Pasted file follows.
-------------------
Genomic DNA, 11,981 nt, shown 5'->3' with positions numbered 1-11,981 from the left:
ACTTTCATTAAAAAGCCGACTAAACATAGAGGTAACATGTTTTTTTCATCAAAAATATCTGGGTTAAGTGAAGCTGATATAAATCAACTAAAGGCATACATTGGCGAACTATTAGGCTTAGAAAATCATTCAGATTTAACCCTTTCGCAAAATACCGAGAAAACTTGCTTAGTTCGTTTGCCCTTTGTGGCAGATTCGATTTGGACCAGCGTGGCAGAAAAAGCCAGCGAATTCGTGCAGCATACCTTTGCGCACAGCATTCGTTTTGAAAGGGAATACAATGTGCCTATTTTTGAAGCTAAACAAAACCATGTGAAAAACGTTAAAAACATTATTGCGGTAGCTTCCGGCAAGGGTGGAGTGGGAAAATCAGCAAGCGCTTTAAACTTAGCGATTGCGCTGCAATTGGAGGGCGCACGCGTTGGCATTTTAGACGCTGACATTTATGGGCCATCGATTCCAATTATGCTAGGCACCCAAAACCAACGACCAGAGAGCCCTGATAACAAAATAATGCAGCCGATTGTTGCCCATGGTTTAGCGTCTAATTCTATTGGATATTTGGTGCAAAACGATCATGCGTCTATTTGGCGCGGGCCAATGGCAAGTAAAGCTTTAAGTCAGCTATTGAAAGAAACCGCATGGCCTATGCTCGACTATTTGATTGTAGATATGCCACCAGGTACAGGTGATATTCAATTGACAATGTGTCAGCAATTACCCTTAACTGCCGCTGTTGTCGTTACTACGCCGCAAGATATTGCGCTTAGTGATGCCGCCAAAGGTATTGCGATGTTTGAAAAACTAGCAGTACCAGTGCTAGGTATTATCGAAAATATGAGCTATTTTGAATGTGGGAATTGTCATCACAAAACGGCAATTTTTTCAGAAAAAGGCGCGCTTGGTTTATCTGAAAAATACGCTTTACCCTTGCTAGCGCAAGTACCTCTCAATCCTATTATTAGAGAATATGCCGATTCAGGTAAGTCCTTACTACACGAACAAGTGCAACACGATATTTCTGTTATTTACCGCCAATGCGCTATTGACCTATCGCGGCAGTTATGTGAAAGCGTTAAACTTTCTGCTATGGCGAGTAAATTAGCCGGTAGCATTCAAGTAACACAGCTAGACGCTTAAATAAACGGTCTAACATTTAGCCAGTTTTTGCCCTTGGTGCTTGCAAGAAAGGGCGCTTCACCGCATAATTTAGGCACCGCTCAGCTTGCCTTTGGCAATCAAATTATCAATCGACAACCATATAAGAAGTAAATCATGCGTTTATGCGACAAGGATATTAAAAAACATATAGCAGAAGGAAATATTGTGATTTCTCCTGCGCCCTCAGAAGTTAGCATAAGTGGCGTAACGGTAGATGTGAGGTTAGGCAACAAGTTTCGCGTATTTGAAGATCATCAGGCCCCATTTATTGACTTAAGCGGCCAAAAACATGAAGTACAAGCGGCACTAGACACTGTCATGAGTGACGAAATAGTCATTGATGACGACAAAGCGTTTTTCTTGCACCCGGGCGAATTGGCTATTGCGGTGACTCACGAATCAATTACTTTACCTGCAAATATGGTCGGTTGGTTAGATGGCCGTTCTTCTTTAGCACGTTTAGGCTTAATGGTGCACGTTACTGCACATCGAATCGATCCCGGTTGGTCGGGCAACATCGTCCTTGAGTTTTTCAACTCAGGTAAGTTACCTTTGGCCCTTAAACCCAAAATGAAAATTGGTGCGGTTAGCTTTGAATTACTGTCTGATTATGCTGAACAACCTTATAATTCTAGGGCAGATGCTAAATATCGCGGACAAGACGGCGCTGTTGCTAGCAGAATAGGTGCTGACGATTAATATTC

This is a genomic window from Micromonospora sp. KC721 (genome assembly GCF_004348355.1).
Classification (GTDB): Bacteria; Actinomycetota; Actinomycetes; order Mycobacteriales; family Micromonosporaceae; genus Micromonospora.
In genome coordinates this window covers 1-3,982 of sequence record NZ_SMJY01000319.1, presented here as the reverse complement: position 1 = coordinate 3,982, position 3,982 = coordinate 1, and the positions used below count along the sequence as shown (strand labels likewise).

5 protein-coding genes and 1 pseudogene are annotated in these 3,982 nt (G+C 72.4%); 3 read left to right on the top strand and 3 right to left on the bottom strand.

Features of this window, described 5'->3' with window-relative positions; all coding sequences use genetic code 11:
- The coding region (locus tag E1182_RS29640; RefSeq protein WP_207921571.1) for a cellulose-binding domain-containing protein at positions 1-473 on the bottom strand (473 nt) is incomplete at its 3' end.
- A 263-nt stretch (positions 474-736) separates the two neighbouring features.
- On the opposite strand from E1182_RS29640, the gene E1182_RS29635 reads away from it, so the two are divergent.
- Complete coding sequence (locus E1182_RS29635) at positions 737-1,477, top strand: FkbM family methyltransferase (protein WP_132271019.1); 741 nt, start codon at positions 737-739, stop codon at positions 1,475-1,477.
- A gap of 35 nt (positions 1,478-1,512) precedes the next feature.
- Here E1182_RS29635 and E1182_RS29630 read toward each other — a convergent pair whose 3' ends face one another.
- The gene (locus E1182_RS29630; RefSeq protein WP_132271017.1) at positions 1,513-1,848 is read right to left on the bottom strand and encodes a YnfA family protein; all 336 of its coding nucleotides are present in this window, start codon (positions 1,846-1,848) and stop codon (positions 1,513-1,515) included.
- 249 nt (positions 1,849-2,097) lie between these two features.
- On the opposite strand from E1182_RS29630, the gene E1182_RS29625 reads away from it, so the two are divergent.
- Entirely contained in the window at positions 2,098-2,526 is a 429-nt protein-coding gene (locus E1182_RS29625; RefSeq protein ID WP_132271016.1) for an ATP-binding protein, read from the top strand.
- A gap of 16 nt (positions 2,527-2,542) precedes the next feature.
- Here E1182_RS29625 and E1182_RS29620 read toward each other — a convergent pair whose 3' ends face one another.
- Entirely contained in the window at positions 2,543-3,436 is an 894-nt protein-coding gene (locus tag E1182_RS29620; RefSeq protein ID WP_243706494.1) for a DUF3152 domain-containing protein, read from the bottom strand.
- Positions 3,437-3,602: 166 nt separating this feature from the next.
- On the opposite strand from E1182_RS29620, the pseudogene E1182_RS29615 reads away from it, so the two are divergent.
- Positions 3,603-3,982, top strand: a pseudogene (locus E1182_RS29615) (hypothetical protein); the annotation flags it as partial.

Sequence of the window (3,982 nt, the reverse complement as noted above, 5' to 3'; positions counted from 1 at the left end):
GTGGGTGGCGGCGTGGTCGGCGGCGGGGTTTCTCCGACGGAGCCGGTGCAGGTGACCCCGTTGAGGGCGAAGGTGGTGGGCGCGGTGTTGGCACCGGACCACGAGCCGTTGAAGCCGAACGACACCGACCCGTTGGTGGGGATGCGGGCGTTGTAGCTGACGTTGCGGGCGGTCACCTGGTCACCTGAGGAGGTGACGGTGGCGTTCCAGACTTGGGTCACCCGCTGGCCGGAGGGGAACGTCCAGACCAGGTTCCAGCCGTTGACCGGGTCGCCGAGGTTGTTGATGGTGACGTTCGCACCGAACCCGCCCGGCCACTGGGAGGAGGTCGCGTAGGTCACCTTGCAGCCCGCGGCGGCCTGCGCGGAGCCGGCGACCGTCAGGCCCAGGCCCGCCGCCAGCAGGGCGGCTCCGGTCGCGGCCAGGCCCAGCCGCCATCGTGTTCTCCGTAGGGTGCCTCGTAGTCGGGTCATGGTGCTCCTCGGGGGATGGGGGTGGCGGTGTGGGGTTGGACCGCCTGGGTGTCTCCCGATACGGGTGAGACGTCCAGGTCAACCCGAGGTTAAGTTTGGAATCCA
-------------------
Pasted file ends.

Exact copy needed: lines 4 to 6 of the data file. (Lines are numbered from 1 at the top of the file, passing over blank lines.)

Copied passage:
Classification (GTDB): Bacteria; Actinomycetota; Actinomycetes; order Mycobacteriales; family Micromonosporaceae; genus Micromonospora.
In genome coordinates this window covers 1-3,982 of sequence record NZ_SMJY01000319.1, presented here as the reverse complement: position 1 = coordinate 3,982, position 3,982 = coordinate 1, and the positions used below count along the sequence as shown (strand labels likewise).

5 protein-coding genes and 1 pseudogene are annotated in these 3,982 nt (G+C 72.4%); 3 read left to right on the top strand and 3 right to left on the bottom strand.